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Debt Ceiling Battle Draws New Warning

Debt Ceiling Battle Draws New Warning

Lack of action will drive interest rates higher affecting everyone.

Agriculture and other sectors face possible dramatic new financial challenges as the U.S. gets another warning it could soon lose its triple-A bond rating, and with it cheap borrowing costs.

Democrats and Republicans have been far apart on a deal to raise the debt limit and make offsetting budget cuts after efforts to pass a clean debt limit bill with no cuts failed in the House last week. That's raised the ire of bond rating services Moody's and Standard and Poor's, which both now warn that without progress by mid-July, they'll take steps toward downgrading U.S. debt.

Moody's says even a partial U.S. default without action by Aug. 2 will mean higher U.S. borrowing costs. American Farm Bureau Public Policy Director Mark Maslyn says that will raise the cost of doing business for everyone.

"Even with all the proposals on the table the debt is still going to be increased," Maslyn said. "If we don't address this as a country, as a nation in a bipartisan way, in a serious way the marketplace is going to deal with it. And we'll pay higher interest rates in order to get people to buy our debt and that's something that affects agriculture every day of the year."

The latest warning by Moody's heightens pressure on the Hill and White House to make a deal, although both sides stubbornly refuse to compromise on key tax and spending issues, like Medicare. But Farm Bureau Tax Specialist Pat Wolff says at some point, there will have to be a vote.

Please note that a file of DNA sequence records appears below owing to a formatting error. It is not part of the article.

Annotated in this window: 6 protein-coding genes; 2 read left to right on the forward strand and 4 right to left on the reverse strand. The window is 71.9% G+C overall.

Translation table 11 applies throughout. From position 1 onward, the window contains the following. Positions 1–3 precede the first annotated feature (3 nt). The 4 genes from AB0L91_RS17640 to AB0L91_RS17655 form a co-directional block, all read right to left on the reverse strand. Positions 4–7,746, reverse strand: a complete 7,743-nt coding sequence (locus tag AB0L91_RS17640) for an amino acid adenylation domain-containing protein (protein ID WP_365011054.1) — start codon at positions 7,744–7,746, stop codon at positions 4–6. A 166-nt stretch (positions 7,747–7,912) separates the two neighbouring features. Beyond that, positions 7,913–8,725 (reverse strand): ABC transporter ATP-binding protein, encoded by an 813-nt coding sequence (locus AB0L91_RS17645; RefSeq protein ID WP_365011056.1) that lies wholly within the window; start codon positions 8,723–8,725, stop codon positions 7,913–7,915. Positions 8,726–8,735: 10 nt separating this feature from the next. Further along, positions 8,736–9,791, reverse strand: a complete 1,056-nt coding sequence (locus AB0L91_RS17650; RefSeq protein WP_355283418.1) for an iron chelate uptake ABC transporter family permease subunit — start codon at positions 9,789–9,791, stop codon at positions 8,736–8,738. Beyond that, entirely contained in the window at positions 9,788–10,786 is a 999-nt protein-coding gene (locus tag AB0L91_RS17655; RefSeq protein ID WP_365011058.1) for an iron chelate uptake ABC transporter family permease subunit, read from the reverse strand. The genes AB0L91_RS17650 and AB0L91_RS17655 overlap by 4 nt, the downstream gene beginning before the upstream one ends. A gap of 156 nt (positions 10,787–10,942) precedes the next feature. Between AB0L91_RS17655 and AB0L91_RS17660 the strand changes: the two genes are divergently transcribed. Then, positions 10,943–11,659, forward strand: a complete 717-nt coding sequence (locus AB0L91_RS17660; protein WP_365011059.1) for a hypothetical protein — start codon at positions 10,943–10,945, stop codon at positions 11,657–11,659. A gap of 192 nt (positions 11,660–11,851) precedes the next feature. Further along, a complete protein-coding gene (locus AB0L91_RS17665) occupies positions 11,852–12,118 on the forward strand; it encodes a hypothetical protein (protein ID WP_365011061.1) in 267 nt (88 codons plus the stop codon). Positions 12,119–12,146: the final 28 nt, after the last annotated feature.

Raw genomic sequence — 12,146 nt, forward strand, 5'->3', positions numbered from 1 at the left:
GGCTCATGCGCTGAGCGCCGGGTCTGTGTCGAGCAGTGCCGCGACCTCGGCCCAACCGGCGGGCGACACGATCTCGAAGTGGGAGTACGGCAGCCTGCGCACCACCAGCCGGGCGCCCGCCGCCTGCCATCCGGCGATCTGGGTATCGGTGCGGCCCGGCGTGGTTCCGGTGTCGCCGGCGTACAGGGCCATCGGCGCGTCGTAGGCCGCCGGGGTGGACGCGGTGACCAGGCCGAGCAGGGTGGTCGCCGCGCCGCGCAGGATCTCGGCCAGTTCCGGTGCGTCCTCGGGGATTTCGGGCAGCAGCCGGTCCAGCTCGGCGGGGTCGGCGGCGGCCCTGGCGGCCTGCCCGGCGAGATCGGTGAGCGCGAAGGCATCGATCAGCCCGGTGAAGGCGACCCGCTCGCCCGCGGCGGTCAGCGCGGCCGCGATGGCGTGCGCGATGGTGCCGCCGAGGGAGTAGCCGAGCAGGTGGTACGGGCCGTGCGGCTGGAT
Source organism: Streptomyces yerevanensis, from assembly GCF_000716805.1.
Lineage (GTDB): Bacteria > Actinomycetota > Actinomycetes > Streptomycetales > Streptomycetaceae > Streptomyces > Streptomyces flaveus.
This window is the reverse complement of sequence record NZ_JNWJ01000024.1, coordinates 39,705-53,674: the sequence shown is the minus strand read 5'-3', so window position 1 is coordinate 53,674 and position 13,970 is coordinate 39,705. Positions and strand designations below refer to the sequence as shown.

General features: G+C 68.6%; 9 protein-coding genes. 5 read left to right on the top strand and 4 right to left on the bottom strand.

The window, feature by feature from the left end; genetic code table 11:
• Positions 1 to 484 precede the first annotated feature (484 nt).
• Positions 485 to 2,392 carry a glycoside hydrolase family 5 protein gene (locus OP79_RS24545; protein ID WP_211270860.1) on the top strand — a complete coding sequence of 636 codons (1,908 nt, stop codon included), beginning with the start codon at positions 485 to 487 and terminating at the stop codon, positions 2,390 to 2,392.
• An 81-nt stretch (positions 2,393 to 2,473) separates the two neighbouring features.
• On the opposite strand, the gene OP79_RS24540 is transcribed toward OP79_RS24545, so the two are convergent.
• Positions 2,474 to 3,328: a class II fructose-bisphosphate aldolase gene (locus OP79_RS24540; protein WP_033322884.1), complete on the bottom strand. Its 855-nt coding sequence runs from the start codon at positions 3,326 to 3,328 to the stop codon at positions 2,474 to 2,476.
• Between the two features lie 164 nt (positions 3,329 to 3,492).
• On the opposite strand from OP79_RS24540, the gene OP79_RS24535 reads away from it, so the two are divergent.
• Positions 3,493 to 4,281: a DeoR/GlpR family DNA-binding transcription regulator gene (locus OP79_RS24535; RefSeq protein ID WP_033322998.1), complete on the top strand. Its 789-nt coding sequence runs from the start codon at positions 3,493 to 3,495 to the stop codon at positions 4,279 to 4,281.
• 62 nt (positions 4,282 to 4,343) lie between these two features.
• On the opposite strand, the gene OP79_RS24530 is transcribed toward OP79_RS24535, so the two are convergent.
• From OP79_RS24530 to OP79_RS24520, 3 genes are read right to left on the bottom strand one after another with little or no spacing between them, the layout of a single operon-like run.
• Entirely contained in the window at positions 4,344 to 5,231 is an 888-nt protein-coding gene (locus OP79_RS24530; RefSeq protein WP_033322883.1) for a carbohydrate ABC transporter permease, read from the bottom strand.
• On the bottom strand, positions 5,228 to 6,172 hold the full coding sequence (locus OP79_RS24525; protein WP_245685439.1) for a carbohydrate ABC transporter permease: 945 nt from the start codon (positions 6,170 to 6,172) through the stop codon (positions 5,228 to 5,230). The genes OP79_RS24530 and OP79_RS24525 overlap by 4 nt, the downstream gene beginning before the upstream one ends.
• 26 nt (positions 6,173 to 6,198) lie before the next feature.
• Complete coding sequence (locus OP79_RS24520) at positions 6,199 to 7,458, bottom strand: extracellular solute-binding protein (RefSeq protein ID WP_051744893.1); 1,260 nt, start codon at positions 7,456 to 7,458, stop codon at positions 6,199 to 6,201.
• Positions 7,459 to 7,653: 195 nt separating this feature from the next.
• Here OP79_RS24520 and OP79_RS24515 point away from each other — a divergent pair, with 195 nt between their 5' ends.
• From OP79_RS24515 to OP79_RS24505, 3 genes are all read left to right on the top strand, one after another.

"The vote on the debt ceiling will be coupled with cuts in spending and maybe increases in taxes," Wolff said. "Those will be big picture numbers, agreeing to certain spending caps, but the details come in the appropriations bills."

Agriculture has already seen some $6 billion in fiscal year 2012 cuts in its House spending bill that was just reported from Committee, and the big picture numbers in a bill to raise the debt ceiling will determine what's available to write a new Farm Bill.

"There is a threshold that is a certain amount of money that is necessary, but it depends on what you write, how you write it, what kind of policies you write," Maslyn said. "We've been telling our folks that you can't have the same Farm Bill that you have right now, there's not enough money to write it."

Maslyn concludes farm policymakers must now think fresh on the federal government's role in providing a safety net for agriculture.

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